The very presence of rage demonstrates optimism. We rage against things we think should be fixed; therefore we believe they can be. The alternative is despair.
I do believe things are getting better, that the work is making a difference. That said, just as we lean on rage to avoid feeling shame, we lean on optimism to avoid feeling helpless. I have seen first hand the damage blind optimism does to the work of equity. The belief that “we are the best at what we do, therefore this idea / product must be great” makes us ignore real, valid feedback that would counter our narrative and expose it as a single person’s perspective rather than the nature of reality.
This Twitter thread is making the rounds, talking about how a Director of Product ignored repeated feedback about how his idea to prevent abuse on Twitter simply would not work, because it would interfere with his press release. This mindset is common among technologists, particularly those who have been successful. It is as if past success has convinced them of their infallibility, and therefore they speak as if everything they say is objective fact. This authoritativeness makes them dangerous but unwitting weapons of white supremacy. People cannot be made to hear information when their incentive structures or their very sense of self depends on their not hearing it.
Maria Farrell writes of the rise of the Prodigal Tech Bro, “tech executives who experience a sort of religious awakening. They suddenly see their former employers as toxic, and reinvent themselves as experts on taming the tech giants. They were lost and are now found. They are warmly welcomed home to the center of our discourse with invitations to write opeds for major newspapers, for think tank funding, book deals and TED talks.” And all the (usually) women of color who raised the alarm in the first place are waylaid, because they are “too angry.”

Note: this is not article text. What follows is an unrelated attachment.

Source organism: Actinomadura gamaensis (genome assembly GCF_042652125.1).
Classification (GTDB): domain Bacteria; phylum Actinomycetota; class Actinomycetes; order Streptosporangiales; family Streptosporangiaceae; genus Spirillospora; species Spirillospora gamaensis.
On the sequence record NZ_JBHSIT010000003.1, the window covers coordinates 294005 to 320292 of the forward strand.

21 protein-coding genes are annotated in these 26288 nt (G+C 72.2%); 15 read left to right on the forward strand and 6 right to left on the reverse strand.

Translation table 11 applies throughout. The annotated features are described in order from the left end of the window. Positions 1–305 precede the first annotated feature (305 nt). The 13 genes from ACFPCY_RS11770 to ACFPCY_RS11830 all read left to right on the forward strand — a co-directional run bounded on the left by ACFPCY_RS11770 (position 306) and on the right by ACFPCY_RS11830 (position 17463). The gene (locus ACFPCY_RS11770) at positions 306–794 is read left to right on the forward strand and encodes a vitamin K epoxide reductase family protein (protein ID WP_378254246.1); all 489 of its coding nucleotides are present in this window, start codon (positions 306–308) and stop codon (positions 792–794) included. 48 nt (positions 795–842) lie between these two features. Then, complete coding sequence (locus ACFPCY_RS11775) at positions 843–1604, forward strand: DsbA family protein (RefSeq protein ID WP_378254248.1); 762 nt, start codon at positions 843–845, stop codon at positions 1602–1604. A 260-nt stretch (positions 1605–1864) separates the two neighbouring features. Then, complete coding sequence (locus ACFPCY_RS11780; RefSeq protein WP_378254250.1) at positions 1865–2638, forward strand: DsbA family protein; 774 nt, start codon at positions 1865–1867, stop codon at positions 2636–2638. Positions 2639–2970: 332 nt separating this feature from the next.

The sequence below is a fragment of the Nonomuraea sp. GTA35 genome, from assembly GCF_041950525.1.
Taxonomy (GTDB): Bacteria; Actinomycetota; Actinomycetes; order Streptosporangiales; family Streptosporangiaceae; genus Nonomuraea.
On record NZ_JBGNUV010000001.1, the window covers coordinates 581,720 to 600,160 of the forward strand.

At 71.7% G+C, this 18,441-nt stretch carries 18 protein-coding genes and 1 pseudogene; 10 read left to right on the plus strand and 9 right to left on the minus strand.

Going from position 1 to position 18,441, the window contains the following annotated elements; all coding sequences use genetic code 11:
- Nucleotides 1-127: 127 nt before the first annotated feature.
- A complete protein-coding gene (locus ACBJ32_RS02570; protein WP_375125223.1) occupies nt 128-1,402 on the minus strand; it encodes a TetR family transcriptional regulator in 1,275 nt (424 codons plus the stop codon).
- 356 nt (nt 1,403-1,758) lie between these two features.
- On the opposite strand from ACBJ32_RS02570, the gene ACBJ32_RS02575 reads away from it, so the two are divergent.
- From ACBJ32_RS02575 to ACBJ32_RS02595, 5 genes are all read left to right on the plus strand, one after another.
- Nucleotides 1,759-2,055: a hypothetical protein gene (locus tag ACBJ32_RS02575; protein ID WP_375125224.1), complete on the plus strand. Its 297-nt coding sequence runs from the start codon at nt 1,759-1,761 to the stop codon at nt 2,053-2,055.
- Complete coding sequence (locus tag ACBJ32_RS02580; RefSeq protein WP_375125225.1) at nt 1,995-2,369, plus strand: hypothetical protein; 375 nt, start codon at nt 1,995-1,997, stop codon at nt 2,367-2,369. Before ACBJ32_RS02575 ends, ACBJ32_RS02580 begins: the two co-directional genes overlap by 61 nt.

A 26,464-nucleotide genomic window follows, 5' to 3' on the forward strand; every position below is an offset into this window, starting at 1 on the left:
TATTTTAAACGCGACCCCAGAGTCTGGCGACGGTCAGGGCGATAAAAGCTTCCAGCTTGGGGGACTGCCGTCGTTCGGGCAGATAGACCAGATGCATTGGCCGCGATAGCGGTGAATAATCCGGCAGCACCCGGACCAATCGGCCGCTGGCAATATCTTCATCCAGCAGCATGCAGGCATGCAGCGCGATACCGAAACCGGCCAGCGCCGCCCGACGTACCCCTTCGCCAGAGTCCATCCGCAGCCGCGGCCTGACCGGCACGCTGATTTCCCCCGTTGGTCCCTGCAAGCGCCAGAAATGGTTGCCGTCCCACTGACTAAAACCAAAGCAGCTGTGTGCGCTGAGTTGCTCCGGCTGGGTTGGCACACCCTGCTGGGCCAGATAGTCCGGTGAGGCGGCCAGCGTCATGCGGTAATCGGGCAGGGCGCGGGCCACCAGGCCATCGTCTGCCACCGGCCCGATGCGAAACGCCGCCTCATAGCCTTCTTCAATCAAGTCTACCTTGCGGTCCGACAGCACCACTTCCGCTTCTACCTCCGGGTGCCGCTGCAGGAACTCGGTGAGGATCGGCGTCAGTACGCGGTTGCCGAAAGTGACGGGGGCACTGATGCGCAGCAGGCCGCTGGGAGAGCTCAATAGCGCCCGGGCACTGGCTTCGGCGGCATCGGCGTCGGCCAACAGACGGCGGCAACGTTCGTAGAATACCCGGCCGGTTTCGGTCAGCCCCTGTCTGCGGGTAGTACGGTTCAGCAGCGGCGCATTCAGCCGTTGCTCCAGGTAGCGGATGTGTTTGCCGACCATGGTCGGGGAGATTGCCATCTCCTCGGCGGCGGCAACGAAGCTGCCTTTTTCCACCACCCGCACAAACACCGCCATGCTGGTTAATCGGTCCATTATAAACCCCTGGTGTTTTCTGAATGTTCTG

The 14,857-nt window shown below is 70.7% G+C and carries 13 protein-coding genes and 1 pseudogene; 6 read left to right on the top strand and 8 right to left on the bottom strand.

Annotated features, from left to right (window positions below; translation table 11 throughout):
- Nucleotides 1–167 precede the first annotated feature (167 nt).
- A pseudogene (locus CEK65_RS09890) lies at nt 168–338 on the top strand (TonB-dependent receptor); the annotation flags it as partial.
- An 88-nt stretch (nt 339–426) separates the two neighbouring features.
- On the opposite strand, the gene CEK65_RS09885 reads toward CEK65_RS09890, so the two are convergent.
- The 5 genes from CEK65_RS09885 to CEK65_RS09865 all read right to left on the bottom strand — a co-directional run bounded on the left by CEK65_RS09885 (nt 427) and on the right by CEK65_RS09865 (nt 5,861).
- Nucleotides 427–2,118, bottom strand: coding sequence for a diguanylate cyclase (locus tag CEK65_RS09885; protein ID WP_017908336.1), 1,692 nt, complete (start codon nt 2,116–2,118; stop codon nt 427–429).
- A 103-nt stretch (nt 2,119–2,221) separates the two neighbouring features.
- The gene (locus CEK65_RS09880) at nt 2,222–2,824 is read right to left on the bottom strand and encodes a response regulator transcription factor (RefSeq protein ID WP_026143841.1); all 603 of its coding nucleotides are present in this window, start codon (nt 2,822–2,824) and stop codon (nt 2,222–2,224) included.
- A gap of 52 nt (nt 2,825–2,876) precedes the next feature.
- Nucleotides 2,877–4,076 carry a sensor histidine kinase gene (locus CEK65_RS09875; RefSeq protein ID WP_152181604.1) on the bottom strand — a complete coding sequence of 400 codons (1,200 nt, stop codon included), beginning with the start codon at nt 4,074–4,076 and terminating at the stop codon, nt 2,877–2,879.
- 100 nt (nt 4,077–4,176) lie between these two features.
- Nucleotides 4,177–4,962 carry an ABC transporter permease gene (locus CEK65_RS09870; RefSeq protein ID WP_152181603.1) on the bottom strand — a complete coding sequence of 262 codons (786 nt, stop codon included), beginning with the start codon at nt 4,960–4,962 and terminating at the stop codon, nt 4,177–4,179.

I personally don’t care what caused these Tech Bros to convert, but I am aware that some people simply will not hear a message unless it comes out of a white man’s mouth. I’ve made my peace with that. I’d rather be invisible in a better world than a martyr in a worse one. That’s not to say everyone ought to make the same choices. I just choose not to let the daily influx of bad news, co-opted narratives and silenced voices affect my course. I am reminded of David Hogg’s response to the NRA, “We’re going to have to outlive the NRA, and we will. Because they certainly aren’t going to stop, but neither are we.”
Optimism is a duty, but it is double-edged. It requires us to believe in what we might achieve in ten, twenty, fifty and five-hundred years, despite what setbacks we encounter today, and establish the means of sustainable, intergenerational change. It requires us to take the same attitude towards the trolls and harassers and naysayers that the Director of Product at Twitter took towards negative feedback on his product idea. We have to believe not that we can change the world but that we will, even knowing that optimism running rampant is just hubris.
The line we walk is difficult. It is the razor’s edge.
This concludes a 4-part series on driving systemic change. Parts 1, 2 and 3 are here.